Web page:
Episode 32 – Policing opinion in the French Revolution with Charles Walton

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On Aug. 26, 1789, France’s National Assembly adopted the Declaration of the Rights of Man and of the Citizen. Article 11 of the Declaration proclaimed:

The free communication of ideas and opinions is one of the most precious of the rights of man. Every citizen may, accordingly, speak, write, and print with freedom, but shall be responsible for such abuses of this freedom as shall be defined by law.

The French Revolution abolished pre-publication censorship and prompted a flood of political publications. But revolutionaries were deeply divided over where to draw the line between the declaration’s celebration of “freedom” and condemnation of “abuse” amidst a public sphere in which populists used increasingly incendiary rhetoric to sow division and discord. Old Regime concepts of honor, calumny, and libel survived the Revolution and evolved to justify the policing of opinions perceived to threaten the order and authority of post-revolutionary France, increasingly divided by competing factions. Ultimately, even liberals like Tom Paine — an ardent defender of the integrity and benevolence of the Revolution had to succumb to the idea of political suppression as the Reign of Terror claimed thousands of victims condemned for speech crimes.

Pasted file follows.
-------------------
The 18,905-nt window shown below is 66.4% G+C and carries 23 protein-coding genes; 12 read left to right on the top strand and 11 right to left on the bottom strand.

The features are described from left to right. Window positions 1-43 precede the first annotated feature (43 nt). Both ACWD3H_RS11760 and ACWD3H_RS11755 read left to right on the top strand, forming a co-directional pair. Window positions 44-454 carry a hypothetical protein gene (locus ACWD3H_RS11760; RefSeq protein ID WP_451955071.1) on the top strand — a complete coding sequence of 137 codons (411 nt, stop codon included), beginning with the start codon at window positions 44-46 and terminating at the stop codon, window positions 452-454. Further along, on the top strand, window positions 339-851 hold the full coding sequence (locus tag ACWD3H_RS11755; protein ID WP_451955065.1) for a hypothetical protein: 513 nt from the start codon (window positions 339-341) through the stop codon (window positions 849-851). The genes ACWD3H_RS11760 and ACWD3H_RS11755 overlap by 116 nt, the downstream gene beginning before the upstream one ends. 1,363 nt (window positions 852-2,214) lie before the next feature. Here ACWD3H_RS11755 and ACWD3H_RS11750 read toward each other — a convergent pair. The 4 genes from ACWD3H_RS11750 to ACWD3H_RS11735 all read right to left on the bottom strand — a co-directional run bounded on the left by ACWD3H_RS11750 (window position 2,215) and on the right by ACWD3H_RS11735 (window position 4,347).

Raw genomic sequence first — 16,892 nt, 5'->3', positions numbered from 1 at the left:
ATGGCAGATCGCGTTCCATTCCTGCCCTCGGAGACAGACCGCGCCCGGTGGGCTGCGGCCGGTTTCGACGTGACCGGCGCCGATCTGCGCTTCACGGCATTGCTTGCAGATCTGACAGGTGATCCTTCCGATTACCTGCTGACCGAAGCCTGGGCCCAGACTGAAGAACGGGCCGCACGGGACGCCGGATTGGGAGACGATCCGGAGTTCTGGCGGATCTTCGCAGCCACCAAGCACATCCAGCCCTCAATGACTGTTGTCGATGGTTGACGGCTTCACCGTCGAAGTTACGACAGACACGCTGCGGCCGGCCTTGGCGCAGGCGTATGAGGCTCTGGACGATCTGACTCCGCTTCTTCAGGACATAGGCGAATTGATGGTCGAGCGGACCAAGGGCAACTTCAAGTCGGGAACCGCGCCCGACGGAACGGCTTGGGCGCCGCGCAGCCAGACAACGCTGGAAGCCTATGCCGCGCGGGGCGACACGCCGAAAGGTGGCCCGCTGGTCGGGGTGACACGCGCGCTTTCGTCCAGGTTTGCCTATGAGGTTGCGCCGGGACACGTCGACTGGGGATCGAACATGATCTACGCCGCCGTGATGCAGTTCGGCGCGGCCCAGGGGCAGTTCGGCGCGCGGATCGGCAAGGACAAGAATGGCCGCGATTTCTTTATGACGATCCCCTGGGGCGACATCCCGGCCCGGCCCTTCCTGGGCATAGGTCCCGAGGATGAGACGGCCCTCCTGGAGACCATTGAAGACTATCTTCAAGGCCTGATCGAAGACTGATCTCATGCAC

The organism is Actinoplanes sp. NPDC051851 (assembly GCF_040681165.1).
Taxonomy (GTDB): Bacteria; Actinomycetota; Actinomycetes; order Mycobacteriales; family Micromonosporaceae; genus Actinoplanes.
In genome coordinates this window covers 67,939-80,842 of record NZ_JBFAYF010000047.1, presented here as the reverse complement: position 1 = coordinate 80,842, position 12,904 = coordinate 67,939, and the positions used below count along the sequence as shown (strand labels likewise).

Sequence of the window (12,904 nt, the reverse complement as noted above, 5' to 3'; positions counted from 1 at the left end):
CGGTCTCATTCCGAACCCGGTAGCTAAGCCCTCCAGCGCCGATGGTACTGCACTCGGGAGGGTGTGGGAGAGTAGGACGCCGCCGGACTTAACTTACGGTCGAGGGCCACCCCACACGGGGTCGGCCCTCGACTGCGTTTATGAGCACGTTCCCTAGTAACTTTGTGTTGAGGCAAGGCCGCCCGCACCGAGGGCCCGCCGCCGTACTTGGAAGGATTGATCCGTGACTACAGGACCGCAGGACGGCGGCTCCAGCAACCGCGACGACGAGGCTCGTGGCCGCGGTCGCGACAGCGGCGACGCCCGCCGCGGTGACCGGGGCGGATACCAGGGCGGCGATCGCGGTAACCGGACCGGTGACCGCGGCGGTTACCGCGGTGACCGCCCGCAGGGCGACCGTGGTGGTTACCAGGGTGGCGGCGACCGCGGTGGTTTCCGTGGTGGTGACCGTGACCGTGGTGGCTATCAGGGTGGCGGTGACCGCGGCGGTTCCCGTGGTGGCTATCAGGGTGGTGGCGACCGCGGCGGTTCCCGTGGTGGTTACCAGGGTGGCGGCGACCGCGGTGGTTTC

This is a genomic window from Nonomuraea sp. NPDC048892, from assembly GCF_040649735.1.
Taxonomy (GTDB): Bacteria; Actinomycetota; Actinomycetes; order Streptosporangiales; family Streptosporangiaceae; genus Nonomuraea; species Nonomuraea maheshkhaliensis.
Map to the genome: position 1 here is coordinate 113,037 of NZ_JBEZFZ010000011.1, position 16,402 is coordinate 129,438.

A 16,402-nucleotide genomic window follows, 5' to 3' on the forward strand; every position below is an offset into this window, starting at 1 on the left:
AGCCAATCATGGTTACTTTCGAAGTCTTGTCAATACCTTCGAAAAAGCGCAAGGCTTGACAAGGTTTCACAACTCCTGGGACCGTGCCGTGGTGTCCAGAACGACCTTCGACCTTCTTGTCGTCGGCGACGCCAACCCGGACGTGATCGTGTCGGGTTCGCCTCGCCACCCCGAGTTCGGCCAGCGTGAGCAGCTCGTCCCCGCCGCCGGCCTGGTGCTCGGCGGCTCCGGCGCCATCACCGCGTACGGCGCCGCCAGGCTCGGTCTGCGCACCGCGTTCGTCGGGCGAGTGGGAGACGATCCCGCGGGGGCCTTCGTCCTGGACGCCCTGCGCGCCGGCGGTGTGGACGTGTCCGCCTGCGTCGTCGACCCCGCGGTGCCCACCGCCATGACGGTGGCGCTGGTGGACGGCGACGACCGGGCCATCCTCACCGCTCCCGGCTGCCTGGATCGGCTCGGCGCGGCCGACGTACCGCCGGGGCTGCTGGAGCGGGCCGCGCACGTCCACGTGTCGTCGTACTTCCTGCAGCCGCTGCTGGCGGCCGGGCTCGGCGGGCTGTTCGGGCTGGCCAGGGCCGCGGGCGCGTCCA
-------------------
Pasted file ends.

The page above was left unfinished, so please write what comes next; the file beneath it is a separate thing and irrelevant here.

In this conversation, French Revolution expert Charles Walton sheds light on the evolution of press freedom and suppression during the Revolution. Walton is the director of the Early Modern and Eighteenth Century Centre at the University of Warwick in the U.K., has taught at both Yale University and Paris’ Sciences Po, and is the author of the prize-winning book, “Policing Public Opinion in the French Revolution: The Culture of Calumny and the Problem of Free Speech.” 

The conversation will explore:

  • How the French Revolution abolished pre-publication censorship and unleashed a flood of publications;
  • How almost all parts of French society continued to believe in Old Regime restrictions on post-publication censorship;
  • How Jacobins, including Maximilien Robespierre, were amongst the most libertarian proponents of free speech in the early part of the Revolution;
  • How the climate of free speech under the French Revolution compares to the climate during and after the American Revolution;
  • How free speech restrictions became a tool of bitter political partisans;
  • How approximately a third of those indicted by revolutionary tribunals during the Terror were targeted for speech crimes, resulting in thousands of executions;
  • How the French feminist and author of the Declaration of the Rights of Woman, Olympe de Gouges, became a prominent victim of the Revolution;  
  • How the legal restrictions on free speech were tightened after the Terror;
  • Whether the ideas of Rousseau contributed to the Terror;
  • How competing ideas of free speech and mores stretching back to the Enlightenment help explain contemporary France’s complicated relationship with free speech.

Why have kings, emperors, and governments killed and imprisoned people to shut them up? And why have countless people risked death and imprisonment to express their beliefs? Jacob Mchangama guides you through the history of free speech from the trial of Socrates to the Great Firewall.

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Jacob Mchangama

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